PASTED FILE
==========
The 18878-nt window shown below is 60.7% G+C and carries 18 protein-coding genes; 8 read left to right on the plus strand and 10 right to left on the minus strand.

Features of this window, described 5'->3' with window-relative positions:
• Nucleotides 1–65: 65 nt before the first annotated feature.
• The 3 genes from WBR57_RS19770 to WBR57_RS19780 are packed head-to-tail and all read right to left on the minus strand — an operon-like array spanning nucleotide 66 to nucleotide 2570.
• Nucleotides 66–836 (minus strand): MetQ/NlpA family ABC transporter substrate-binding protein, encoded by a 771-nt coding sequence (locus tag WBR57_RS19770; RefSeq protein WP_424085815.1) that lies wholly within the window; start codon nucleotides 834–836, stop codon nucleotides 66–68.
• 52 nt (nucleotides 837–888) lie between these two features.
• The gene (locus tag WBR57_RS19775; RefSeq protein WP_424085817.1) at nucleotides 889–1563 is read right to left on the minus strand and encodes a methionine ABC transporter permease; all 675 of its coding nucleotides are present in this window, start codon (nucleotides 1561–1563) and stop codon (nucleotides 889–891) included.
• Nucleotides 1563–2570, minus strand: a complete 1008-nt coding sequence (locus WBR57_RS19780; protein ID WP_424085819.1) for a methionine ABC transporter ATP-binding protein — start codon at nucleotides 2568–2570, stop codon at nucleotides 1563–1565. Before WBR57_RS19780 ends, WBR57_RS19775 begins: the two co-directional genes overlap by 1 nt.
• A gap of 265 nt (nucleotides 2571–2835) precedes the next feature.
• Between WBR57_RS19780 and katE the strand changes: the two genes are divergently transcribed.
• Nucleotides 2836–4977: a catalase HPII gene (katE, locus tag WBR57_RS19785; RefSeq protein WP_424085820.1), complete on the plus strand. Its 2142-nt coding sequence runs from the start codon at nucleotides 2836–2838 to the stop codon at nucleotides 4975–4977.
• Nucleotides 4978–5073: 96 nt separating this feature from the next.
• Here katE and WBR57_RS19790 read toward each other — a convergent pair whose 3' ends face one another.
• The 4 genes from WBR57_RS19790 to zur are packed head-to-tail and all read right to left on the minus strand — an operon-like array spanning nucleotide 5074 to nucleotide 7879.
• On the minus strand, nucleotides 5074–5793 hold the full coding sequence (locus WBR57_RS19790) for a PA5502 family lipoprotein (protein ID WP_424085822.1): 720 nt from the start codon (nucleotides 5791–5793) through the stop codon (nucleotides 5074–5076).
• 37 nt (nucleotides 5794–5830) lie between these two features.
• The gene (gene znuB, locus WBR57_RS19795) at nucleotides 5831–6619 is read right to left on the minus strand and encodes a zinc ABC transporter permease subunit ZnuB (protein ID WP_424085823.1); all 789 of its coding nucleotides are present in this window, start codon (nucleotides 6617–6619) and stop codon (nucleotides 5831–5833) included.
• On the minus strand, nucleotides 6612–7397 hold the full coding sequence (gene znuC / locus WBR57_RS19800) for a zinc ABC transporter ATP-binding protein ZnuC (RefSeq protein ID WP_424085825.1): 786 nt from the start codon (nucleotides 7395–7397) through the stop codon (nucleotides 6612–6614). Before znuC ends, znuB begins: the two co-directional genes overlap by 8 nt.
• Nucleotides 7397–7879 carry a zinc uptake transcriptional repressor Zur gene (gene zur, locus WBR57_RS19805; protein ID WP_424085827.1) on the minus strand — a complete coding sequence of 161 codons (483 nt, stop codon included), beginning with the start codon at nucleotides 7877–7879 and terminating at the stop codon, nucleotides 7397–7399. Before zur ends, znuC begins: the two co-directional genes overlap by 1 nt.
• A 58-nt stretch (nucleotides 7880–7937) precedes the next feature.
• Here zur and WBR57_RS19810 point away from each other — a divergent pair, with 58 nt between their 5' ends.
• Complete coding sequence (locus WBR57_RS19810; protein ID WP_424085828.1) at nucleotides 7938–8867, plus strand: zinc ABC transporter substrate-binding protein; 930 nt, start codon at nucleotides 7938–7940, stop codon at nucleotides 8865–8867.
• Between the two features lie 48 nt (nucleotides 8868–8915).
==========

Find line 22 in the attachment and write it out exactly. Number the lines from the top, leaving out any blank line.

• Complete coding sequence (locus WBR57_RS19810; protein ID WP_424085828.1) at nucleotides 7938–8867, plus strand: zinc ABC transporter substrate-binding protein; 930 nt, start codon at nucleotides 7938–7940, stop codon at nucleotides 8865–8867.